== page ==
Black marketers in advertising—why diversity leads to increased ROI and authenticity

Marketing teams need look no further than our education system for the benefits that would emerge from hiring more Black marketers. Studies noted by both the Brookings Institution and The Washington Post show that having Black teachers improves long-term academic outcomes for Black students—and has a positive impact on non-Black students as well. Black teachers often advocate for Black students to succeed in their classes in ways that non-Black teachers do not; Black students excel when exposed to such instruction and leadership.

The same holds true for marketing: Even one Black marketing professional in the room can be an advocate for more diverse representation and inclusivity in ways that non-Black professionals cannot. This isn’t to ignore the allyship from non-Black industry professionals, but they don’t inherently know where to start.

To explore that point further, consider the disruption factor. Given their knowledge and background, Black teachers often disrupt harmful rhetoric in classrooms. They are more likely to tie social justice issues to class conversation that benefit not only Black students but the entire student population.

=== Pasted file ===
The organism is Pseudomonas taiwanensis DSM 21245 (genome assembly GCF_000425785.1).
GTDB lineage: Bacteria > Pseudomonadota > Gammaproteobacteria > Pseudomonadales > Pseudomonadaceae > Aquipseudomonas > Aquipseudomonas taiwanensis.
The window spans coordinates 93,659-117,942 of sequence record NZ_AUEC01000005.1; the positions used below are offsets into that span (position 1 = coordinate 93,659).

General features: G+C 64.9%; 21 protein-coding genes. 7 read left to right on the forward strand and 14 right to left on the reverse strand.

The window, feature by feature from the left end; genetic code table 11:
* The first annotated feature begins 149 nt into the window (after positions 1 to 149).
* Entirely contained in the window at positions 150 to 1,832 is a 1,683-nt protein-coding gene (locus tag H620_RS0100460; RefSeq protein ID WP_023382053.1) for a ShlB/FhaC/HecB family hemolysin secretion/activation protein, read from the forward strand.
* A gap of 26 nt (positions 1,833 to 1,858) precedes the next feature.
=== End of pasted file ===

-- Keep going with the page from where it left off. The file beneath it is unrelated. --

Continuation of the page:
Similarly, Black marketing professionals can disrupt or challenge the advertising status quo in ways that might not even be visible to others. This can serve as a teachable moment for all marketing team members, who can then grow their own knowledge and leadership in improving diversity in ads. Data and insights are great, but when coupled with in-culture experiences, authenticity, resonance and the “realness” of executions is taken to the next level.

Hiring more Black marketing professionals means “walking the talk”—becoming a place where other professionals of color will want to work. Black employees can demonstrate that the organization is diverse and can become a pipeline to driving more inclusive hiring. Black professionals become a magnet for attracting more candidates of color, for whom they can serve as advocates, mentors and coaches.